Barriers to signposting
When we asked professionals what they see as the barriers to signposting patients to additional information and support, the main reason was that:
A majority of professionals (62%) feel financial information is best offered by someone else, which could indicate a lack of understanding
or knowledge of the financial support available to people affected by cancer. Macmillan is in a good position to place itself as a comprehensive and authoritative source of financial information and support. That said, professionals in a Macmillan post are already more inclined to refer patients towards our financial support than to other charities.
There is often a stigma around accessing benefits and support which can be seen as a barrier to signposting patients. It’s not something that generally comes up in a consultation with a GP or oncologist which is why specialist cancer nurses are often the first to address financial worries. Which underscores the value of a tool such as the electronic Holistic Needs Assessment (eHNA): an iPad or tablet survey tool that allows professionals to capture the range of concerns patients have, early in their cancer journey, so that a holistic care plan can be created and specific worries such as money can be anticipated and information support provided.
As part of the Recovery Package eHNAs are carried out with patients at various points through their cancer journey. This assessment aims to address a person’s key issues and concerns at that time. It is often at this point financial worries are highlighted to the nurse or key worker who can then signpost to support.
The type of support depends on each individual but often a combination of online and in-person information is best.
Combining digital and other support
There are many different challenges to people accessing online support, specifically financial support. These vary from little knowledge of the information available, to lacking the IT skills or equipment to access the support. Although 5.4 million people accessed our online information and support in 2015 (an 8% increase on 2014), there is still more we can do to ensure people get the right mix of support at the right times.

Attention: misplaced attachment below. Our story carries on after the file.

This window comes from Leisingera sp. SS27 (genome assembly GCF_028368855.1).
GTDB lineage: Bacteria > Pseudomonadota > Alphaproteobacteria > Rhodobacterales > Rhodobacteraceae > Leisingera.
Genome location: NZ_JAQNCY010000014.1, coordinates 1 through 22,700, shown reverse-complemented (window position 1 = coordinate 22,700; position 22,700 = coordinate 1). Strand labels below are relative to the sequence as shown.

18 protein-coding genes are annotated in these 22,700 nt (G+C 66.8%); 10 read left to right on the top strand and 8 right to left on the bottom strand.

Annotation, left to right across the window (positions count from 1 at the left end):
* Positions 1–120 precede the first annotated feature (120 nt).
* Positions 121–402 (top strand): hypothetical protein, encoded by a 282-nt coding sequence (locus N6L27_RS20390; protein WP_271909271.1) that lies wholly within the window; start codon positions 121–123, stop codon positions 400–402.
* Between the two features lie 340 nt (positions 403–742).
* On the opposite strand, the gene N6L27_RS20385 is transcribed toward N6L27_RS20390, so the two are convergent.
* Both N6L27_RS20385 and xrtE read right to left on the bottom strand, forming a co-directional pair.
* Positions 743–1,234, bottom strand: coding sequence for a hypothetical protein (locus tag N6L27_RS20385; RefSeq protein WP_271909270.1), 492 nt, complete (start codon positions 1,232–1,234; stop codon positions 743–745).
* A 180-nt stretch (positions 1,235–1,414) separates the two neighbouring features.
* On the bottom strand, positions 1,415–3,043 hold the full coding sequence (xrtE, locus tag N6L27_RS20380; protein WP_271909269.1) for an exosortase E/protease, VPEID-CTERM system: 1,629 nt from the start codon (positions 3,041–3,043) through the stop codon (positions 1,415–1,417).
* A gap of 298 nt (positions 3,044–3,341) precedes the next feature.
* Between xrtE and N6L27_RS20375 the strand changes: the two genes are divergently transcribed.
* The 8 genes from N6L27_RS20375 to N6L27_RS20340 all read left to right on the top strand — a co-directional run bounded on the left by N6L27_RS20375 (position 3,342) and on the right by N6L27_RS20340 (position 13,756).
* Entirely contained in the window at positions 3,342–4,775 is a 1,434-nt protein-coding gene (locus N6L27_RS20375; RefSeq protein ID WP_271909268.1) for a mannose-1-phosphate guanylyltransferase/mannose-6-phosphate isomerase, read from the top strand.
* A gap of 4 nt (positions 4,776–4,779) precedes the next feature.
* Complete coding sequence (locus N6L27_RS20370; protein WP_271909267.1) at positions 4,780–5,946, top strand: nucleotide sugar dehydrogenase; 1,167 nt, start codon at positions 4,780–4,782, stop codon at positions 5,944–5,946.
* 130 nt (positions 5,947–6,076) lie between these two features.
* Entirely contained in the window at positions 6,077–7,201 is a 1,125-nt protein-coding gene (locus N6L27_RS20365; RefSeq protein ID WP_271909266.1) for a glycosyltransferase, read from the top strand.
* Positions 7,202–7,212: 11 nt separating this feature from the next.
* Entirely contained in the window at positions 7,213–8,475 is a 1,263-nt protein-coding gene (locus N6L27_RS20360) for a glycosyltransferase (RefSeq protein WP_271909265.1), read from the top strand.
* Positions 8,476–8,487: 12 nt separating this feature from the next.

Chris Jones says: ‘Some people may not feel confident about following online information or advice and may want to run through things with a benefit adviser or financial guide for example.
‘Our support line can then complement the online information and people can email us asking for a call back to discuss further.’
This combination of online support and the availability of an actual person to contact about concerns and worries is a strong approach. We know around 66% of professionals have recommended the Macmillan Support Line to patients. Through the support line people can speak to our benefits and welfare advisers who are able to supplement and signpost to our online resources.
Chris says: ‘The comprehensive instant information available online should definitely be encouraged. Some people may feel more comfortable with accessing online financial support rather than calling someone and discussing personal details, and this can be encouraged by professionals by signposting them to appropriate online channels.'
Email Bryony Ashcroft - Digital Editor – Services and Professionals, Macmillan Cancer Support.